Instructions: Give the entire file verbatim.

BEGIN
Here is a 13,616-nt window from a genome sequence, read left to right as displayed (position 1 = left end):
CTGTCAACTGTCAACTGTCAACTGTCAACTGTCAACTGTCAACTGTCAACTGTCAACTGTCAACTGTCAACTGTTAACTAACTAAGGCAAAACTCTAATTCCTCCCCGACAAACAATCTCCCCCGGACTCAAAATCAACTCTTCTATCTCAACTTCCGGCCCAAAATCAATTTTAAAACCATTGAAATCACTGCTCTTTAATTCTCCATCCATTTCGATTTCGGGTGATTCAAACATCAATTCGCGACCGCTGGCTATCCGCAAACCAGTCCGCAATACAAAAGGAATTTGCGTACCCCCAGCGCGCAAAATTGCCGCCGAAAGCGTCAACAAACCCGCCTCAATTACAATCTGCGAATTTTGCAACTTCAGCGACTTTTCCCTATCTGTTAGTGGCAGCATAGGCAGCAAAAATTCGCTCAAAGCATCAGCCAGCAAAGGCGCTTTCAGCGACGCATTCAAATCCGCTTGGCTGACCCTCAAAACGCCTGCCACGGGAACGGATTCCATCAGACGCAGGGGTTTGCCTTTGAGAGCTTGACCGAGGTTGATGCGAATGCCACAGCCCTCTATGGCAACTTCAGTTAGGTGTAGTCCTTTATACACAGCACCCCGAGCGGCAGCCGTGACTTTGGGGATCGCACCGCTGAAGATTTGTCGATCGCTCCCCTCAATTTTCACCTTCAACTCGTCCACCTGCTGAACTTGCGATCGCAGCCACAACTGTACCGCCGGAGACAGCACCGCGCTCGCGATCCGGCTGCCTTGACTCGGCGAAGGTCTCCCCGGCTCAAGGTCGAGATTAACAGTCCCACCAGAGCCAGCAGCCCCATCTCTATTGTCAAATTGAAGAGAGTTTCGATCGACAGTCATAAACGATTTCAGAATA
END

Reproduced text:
Here is a 13,616-nt window from a genome sequence, read left to right as displayed (position 1 = left end):
CTGTCAACTGTCAACTGTCAACTGTCAACTGTCAACTGTCAACTGTCAACTGTCAACTGTCAACTGTCAACTGTTAACTAACTAAGGCAAAACTCTAATTCCTCCCCGACAAACAATCTCCCCCGGACTCAAAATCAACTCTTCTATCTCAACTTCCGGCCCAAAATCAATTTTAAAACCATTGAAATCACTGCTCTTTAATTCTCCATCCATTTCGATTTCGGGTGATTCAAACATCAATTCGCGACCGCTGGCTATCCGCAAACCAGTCCGCAATACAAAAGGAATTTGCGTACCCCCAGCGCGCAAAATTGCCGCCGAAAGCGTCAACAAACCCGCCTCAATTACAATCTGCGAATTTTGCAACTTCAGCGACTTTTCCCTATCTGTTAGTGGCAGCATAGGCAGCAAAAATTCGCTCAAAGCATCAGCCAGCAAAGGCGCTTTCAGCGACGCATTCAAATCCGCTTGGCTGACCCTCAAAACGCCTGCCACGGGAACGGATTCCATCAGACGCAGGGGTTTGCCTTTGAGAGCTTGACCGAGGTTGATGCGAATGCCACAGCCCTCTATGGCAACTTCAGTTAGGTGTAGTCCTTTATACACAGCACCCCGAGCGGCAGCCGTGACTTTGGGGATCGCACCGCTGAAGATTTGTCGATCGCTCCCCTCAATTTTCACCTTCAACTCGTCCACCTGCTGAACTTGCGATCGCAGCCACAACTGTACCGCCGGAGACAGCACCGCGCTCGCGATCCGGCTGCCTTGACTCGGCGAAGGTCTCCCCGGCTCAAGGTCGAGATTAACAGTCCCACCAGAGCCAGCAGCCCCATCTCTATTGTCAAATTGAAGAGAGTTTCGATCGACAGTCATAAACGATTTCAGAATA